A long time ago in a town called Warsaw there lived a young man - Jacob. He was always the first one there when something unusual was going on. Friends often invited him to taverns so that he could entertain them with tales of his daring deeds. One thing you should know however, although Jacob was greatly liked by the Warsaw tavern-goers, a sense of humour was this young’s man only possession, for he was as poor as a church mouse.
One night in a tavern he heard an old man spin a tale. Apparently, beneath one of the palaces of Warsaw there was a labyrinth, at the end of which there was a cave, full of water of an enchanted lake on whose surface swam a Duck. This mysterious bird guarded the entrance to a treasure-trove, but before you could help yourself you had to fulfill the duck’s wishes. Hearing this story the young man pondered for a moment and then made a decision: ‘I have nothing to lose – he said – and so I shall go and find this Golden Duck’. And with that he was on his way.
He soon found the palace in the valley. Once in the courtyard, Jacob soon realized that the dwelling was uninhabited. He looked in all the windows but he could not see even the faintest flickering of candlelight. Then he came across an opening that led to an underground fortress. Step by step he made his way into the depths of the castle’s dark cellars.
Suddenly, the cave, gleaming with gold, appeared before his eyes. Its interior was filled with crystal-clear water on which the Golden Duck was gracefully gliding. Its plumage was of the finest ore and a precious crown adorned its head. ‘Come here, intrepid one - the Duck proclaimed in a human voice. – You have found what you were looking for. All you see is yours to keep, but first a test you have to pass – said the Duck – These hundred ducats you shall take and in a day spend them all, but on yourself and no one else, not even those you hold most dear.’
Jacob departed the underground fortress, bearing in his hand a pouch containing a hundred ducats. He made his way to the most renowned tailor where he treated himself to a new shirt, a magnificent pair of trousers, a coat and a roguish hat with a feather. Then he headed to a shoemaker who fashioned him a beautiful pair of boots with spurs. Next he took himself to the finest tavern in Warsaw, to eat and drink his fill. Jacob was overjoyed at having acquired such a great fortune and he did not breathe a word to anyone.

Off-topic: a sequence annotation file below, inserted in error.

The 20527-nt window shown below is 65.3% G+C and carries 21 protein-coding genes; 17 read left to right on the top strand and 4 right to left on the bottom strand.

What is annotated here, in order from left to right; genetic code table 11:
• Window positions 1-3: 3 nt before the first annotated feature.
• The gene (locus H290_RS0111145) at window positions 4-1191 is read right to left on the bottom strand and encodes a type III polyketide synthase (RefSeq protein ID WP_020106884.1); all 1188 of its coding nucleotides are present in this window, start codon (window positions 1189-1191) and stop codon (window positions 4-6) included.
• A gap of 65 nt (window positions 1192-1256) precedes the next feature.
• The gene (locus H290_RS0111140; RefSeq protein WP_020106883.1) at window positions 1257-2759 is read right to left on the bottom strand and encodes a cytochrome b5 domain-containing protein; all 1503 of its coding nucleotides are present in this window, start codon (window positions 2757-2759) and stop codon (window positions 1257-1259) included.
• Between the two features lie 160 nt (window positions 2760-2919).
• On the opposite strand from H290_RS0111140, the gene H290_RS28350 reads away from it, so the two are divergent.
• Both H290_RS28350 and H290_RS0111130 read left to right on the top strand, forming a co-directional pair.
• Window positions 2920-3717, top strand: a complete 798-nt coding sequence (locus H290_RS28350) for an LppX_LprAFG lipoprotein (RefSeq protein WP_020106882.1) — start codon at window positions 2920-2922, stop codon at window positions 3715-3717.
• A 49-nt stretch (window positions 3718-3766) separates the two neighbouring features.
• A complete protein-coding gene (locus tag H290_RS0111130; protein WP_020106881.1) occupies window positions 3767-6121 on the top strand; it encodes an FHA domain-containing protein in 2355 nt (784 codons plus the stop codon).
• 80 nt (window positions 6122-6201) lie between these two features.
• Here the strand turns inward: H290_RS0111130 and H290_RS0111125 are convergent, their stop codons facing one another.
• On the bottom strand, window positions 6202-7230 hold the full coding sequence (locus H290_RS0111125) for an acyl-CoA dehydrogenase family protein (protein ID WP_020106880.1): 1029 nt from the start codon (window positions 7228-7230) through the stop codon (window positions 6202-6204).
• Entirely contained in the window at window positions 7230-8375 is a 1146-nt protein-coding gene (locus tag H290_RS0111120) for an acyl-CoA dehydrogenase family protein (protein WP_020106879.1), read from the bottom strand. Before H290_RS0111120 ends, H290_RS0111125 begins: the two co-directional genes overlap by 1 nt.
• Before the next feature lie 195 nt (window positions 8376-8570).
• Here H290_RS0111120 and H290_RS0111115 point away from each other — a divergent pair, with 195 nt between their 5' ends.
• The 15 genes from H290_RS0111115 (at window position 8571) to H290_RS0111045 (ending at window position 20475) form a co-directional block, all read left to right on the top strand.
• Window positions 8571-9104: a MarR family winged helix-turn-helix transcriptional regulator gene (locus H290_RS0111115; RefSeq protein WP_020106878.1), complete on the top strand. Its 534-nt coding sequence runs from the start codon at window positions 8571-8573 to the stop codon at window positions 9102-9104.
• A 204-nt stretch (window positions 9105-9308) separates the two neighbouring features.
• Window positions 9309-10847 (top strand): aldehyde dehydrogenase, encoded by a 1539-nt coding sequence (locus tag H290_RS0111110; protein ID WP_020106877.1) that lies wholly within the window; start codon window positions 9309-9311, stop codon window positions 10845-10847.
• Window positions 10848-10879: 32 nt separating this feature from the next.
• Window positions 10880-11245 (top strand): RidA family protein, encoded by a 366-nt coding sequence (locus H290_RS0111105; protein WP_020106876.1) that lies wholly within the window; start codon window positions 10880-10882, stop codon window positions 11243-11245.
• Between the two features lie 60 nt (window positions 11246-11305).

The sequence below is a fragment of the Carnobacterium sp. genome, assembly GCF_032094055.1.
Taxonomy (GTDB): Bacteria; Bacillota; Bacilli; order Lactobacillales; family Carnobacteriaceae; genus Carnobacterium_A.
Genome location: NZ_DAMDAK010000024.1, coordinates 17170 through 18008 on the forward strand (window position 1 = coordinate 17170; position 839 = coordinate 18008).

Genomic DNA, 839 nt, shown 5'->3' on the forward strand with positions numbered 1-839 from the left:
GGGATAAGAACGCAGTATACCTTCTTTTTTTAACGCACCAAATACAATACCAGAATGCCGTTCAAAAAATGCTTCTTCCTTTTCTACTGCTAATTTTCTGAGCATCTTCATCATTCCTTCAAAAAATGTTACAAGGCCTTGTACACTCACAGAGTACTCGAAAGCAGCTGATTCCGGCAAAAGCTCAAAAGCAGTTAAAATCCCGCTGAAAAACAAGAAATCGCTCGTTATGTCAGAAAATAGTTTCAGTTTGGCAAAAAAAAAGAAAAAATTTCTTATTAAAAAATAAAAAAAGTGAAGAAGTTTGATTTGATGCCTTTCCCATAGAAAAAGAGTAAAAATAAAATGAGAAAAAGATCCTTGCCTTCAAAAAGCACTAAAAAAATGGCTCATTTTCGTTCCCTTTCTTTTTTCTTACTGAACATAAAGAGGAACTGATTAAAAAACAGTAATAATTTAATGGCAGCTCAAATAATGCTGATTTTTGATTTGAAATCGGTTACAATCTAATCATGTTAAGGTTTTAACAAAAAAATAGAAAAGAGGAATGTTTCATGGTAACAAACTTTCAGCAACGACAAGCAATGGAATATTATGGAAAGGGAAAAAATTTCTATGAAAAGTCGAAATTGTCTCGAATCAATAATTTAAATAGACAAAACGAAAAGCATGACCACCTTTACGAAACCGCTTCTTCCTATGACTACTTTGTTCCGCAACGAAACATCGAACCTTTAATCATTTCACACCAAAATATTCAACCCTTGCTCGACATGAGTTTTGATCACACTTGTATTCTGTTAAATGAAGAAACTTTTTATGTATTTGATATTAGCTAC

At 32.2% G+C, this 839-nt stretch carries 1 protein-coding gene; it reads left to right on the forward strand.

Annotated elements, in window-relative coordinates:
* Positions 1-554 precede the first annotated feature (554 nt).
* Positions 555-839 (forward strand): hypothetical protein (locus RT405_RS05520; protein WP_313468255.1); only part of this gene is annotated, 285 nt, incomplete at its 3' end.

The young man continued to astound everyone by acquiring more and more new things, including a horse and carriage and a golden signet ring. In the evening he went to the theatre. He spent a small fortune in order to occupy the seat next to the king himself and watch the play in magnificent company. ‘As soon as I get hold of the Golden Duck’ treasure – Jacob mused – I shall ask for the princess’s hand in marriage and then build a palace where I will live healthily and wealthily ever after’. Overcome by his dreams, the lad fell asleep with a sweet smile on his face…
When he awoke, the play had long finished. He peered into his purse in order to count his ducats, but all that remained was one solitary golden coin. ‘I’ll buy a jug of the finest wine and some cake and without a penny to my name I shall return to the Golden Duck and claim my reward’ – Jacob reasoned. Shortly afterwards, he spotted a beggar, a poorly dressed war-worn soldier, dying of hunger. The beggar reached out to him and in exhausted voice pleaded: ‘Kind sir, help my poor soul and give me a crust of bread for it is a week since a morsel of food last passed my lips’. Without a second thought, Jacob reached into his purse, pulled out the only remaining enchanted coin and tucked it into the beggar’s hand.
Then suddenly, with a crash and a flash the Golden Duck appeared, its voice reverberating all around: ‘You did not keep your word, nor our deal, when you gave the poor beggar a meal. And today, though you are in great need, a poor life once again you shall lead. Now the goods that my gold for you bought in the blink of an eye will now come to nought’.Jacob could not believe his eyes. Where a carriage had stood, he saw a pile of ashes. His beautiful clothes were no more and his signet had simply vanished. Jacob wept for his lost fortune. He then looked at the beggar. The old man smiled and said: ‘Your good heartedness has triumphed over greed and true treasure is not enchanted gold but a generous spirit and a pair of hands eager to work. That is the way to gain a fortune and the goodwill of others’.
Jacob took heed of the beggar’s advice and, having recovered from the loss of the magic treasure, found himself a job as a shoemaker. Jacob was greatly talented and learned his trade so well that in no time he was making the finest shoes in all of Warsaw. He was known far and wide for his wares and even the king’s daughter placed an order for slippers with him. To commemorate the young man’s encounter with the Golden Duck, the inhabitants of Warsaw built a fountain in the image of the Golden Duck and positioned it in the castle courtyard, beneath which the enchanted lake was to be found.